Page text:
Cinema Foyer. The scent of spun sugar and well trodden carpet permeates the claustrophobic space. Step up to the front of the queue. Reluctantly, you purchase your extortionately expensive tickets for the film whose name you have trouble recalling under pressure. You wait for the question that will ensure your dignity remains intact:
“Can I get you anything else?”
A pretence at unexpected consideration follows, littered with the customary ‘ummmms’ and ‘aaaaahs’ as you inspect the golden treasure that teases you through the sticky-hand glass. Refusal is out of the question. An affirmative nod stalls the usually adolescent attendant as you peruse the prices, furtively comparing them with the size of the paper bags.
A hushed deliberation between you and your guilty looking friend ensues. The debate is always the same. Medium or large? The large is only 30p more expensive, it’s ten times bigger than the medium, we don’t have to eat it all, popcorn really isn’t that bad for you, it’s like having a bowl of cornflakes…
“Okay, yes, we’ll have the (ahem) large popcorn please. To share. Obviously.”
The next part of the popcorn buying process can be quick-fire reply easy or compromisingly painful. This is entirely dependent on whom you have bestowed the honour of receiving the free counterpart of your precious ‘Orange Wednesday 241′ code. If life were fair, your friend would concede willingly to your decision to live on the wild side by combining sweet and savoury. Life, however, is not fair; a mantra drilled into you as a kid as a last ditch attempt to curtail a supermarket tantrum on the ‘I want one of those’ aisles.
“Sweet or salt?”
A jarring chorus delivered in unison cries: “SWALT!”
Raised eyebrows. The obligatory act of martyrdom fills the next minute or ten, then follows the breakthrough that gives compromise the cold shoulder.
“Make that two large popcorns, one salt, one sweet.”
You smugly decline the offer of the Coca-Cola that’s twice the size of your head; two more modest bottles of sugary fizz snuggle stealthily beside crumpled receipts and a phone that claims to be more intellectually advanced than Einstein.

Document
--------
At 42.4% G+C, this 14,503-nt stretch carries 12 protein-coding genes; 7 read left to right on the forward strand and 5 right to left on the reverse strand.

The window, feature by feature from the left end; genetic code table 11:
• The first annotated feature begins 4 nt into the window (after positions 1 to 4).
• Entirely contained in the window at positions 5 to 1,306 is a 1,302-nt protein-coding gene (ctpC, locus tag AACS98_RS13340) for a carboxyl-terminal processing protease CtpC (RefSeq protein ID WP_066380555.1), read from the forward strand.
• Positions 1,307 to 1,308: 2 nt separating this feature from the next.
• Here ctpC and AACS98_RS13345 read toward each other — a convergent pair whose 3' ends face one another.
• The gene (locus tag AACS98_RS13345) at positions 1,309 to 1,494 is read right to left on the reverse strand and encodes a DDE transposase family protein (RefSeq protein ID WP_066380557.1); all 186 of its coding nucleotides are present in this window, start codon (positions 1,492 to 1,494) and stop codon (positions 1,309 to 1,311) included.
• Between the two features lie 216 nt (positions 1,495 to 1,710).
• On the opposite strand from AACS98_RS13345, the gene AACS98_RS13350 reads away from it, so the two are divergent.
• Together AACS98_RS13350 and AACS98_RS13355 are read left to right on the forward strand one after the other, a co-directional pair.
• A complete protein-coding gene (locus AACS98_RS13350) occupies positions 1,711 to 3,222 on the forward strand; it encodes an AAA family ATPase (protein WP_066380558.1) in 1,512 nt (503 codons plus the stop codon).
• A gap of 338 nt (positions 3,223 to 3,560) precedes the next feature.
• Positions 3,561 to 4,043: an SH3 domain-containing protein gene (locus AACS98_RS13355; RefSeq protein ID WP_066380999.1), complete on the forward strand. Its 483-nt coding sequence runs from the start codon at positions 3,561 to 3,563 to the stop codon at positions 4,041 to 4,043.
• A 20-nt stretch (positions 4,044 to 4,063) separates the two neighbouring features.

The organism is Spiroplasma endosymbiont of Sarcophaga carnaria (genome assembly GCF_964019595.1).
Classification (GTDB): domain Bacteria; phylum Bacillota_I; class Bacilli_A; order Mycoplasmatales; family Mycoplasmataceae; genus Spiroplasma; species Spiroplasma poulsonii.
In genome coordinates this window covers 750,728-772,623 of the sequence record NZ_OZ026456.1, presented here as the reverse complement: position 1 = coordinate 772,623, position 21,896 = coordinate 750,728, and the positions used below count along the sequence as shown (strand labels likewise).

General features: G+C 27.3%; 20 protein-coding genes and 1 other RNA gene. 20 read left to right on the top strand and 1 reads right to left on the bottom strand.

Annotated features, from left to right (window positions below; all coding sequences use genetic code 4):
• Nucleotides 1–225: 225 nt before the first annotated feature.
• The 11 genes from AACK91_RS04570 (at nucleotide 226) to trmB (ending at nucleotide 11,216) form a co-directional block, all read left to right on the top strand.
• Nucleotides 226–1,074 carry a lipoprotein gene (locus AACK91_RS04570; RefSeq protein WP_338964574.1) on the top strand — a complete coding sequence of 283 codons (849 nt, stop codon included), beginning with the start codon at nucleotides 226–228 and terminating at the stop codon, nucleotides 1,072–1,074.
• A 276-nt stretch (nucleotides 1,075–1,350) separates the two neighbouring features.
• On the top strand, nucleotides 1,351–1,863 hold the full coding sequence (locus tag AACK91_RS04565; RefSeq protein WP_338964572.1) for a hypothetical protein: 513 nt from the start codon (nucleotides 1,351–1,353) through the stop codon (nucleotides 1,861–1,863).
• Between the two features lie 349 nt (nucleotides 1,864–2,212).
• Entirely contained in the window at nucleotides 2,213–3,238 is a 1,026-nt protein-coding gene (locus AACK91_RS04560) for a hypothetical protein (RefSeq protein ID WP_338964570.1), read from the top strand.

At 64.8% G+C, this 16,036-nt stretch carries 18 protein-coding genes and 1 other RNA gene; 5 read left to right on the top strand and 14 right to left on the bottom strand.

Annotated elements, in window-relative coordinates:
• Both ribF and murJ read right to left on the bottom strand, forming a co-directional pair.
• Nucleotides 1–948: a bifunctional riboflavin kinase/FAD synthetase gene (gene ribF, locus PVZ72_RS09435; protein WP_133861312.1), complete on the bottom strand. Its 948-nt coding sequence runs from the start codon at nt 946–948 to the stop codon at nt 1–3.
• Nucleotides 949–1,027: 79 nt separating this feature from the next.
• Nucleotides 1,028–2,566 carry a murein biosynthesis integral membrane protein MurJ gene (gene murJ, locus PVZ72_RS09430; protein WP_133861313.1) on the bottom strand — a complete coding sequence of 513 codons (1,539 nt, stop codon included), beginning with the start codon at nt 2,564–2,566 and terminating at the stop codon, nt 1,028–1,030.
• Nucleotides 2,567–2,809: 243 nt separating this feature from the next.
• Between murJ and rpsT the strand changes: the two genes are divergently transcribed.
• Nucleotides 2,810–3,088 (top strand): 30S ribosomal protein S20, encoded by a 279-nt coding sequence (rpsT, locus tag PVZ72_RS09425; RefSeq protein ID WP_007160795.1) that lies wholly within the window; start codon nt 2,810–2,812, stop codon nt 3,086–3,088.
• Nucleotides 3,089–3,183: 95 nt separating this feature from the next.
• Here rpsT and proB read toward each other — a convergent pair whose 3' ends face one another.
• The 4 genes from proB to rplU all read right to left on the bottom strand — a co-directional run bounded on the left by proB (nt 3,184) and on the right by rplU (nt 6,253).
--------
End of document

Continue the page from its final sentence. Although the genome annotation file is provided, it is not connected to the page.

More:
Two tickets balance precariously on the yellow mountain and so begins the impossible task of surviving the journey into the womb-like depths of ‘Screen 3′ without allowing any bids for freedom or suicide attempts to take place. Those lucky or unlucky enough to escape digestion, jump ship and land safely before being stamped into gold dust.
Muscles melt into velvet darkness. A firm hand cuddles the bundle of golden crunch protectively to your chest, perching innocently on your lap like a happy child.
The first chosen few are scooped hurriedly into sweaty palms, the incongruent corners of each morsel hugging the other to form an edible jigsaw puzzle. Their siblings, nestled safely at the bottom of the bag, tremble in anticipation of their fate as appetites fluctuate and flounder.
Tastebuds delight at the miscreant piece of corn that dares individuality by dressing itself in a coat of clashing sugar or salt. Some take it too far and, having enjoyed the warmth of the oven for too long, sport an audacious black whose bitter aftertaste assumes residence at the back of your tongue.
Etiquette dictates the cessation of crunching amid the silent pauses between advertisements. Yes, that’s right, even if your mouth is full to bursting, your jaw locked around the gradually disintegrating corn and that bold speck lodged in your windpipe is threatening an embarrassing eruption of coughs. A collective inhale of breath lasts an eternity until earbusrting sound engulfs the night and stifles unappetising noises.
Before the opening scenes tumble into your field of vision, your half empty or full (delete as appropriate) bag has been demoted to the gummy floor and your tummy is grumbling in admonishment.
Good film. Should have got the small popcorn.
Do yourself a favour. Next time, just stay at home.